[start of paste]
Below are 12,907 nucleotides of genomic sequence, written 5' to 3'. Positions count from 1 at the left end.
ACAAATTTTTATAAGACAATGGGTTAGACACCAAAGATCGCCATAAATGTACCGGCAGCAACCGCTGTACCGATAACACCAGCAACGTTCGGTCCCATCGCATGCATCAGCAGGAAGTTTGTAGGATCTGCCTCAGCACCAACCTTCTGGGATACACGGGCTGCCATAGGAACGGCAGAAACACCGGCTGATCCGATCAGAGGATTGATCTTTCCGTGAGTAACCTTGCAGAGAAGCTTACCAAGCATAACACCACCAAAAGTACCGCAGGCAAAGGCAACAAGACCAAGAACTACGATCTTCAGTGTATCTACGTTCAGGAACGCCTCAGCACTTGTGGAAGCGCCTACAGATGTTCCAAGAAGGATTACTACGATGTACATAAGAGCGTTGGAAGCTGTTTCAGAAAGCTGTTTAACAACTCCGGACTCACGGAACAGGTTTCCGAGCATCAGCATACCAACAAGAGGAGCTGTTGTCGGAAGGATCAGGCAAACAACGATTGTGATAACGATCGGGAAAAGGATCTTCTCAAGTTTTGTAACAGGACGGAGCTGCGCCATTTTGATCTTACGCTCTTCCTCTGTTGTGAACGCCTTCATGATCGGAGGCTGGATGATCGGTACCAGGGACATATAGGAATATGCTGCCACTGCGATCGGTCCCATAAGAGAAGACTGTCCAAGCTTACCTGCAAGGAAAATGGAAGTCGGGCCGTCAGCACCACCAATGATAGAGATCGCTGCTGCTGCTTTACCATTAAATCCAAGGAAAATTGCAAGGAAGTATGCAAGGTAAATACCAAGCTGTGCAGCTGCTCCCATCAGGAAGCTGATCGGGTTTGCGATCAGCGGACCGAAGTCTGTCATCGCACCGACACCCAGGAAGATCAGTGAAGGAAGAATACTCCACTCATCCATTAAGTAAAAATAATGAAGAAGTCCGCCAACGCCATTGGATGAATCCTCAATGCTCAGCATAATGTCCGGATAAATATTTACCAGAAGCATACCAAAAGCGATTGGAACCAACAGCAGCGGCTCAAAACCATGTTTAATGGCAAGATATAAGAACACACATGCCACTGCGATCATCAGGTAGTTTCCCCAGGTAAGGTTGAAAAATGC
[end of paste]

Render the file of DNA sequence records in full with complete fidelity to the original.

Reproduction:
Below are 12,907 nucleotides of genomic sequence, written 5' to 3'. Positions count from 1 at the left end.
ACAAATTTTTATAAGACAATGGGTTAGACACCAAAGATCGCCATAAATGTACCGGCAGCAACCGCTGTACCGATAACACCAGCAACGTTCGGTCCCATCGCATGCATCAGCAGGAAGTTTGTAGGATCTGCCTCAGCACCAACCTTCTGGGATACACGGGCTGCCATAGGAACGGCAGAAACACCGGCTGATCCGATCAGAGGATTGATCTTTCCGTGAGTAACCTTGCAGAGAAGCTTACCAAGCATAACACCACCAAAAGTACCGCAGGCAAAGGCAACAAGACCAAGAACTACGATCTTCAGTGTATCTACGTTCAGGAACGCCTCAGCACTTGTGGAAGCGCCTACAGATGTTCCAAGAAGGATTACTACGATGTACATAAGAGCGTTGGAAGCTGTTTCAGAAAGCTGTTTAACAACTCCGGACTCACGGAACAGGTTTCCGAGCATCAGCATACCAACAAGAGGAGCTGTTGTCGGAAGGATCAGGCAAACAACGATTGTGATAACGATCGGGAAAAGGATCTTCTCAAGTTTTGTAACAGGACGGAGCTGCGCCATTTTGATCTTACGCTCTTCCTCTGTTGTGAACGCCTTCATGATCGGAGGCTGGATGATCGGTACCAGGGACATATAGGAATATGCTGCCACTGCGATCGGTCCCATAAGAGAAGACTGTCCAAGCTTACCTGCAAGGAAAATGGAAGTCGGGCCGTCAGCACCACCAATGATAGAGATCGCTGCTGCTGCTTTACCATTAAATCCAAGGAAAATTGCAAGGAAGTATGCAAGGTAAATACCAAGCTGTGCAGCTGCTCCCATCAGGAAGCTGATCGGGTTTGCGATCAGCGGACCGAAGTCTGTCATCGCACCGACACCCAGGAAGATCAGTGAAGGAAGAATACTCCACTCATCCATTAAGTAAAAATAATGAAGAAGTCCGCCAACGCCATTGGATGAATCCTCAATGCTCAGCATAATGTCCGGATAAATATTTACCAGAAGCATACCAAAAGCGATTGGAACCAACAGCAGCGGCTCAAAACCATGTTTAATGGCAAGATATAAGAACACACATGCCACTGCGATCATCAGGTAGTTTCCCCAGGTAAGGTTGAAAAATGC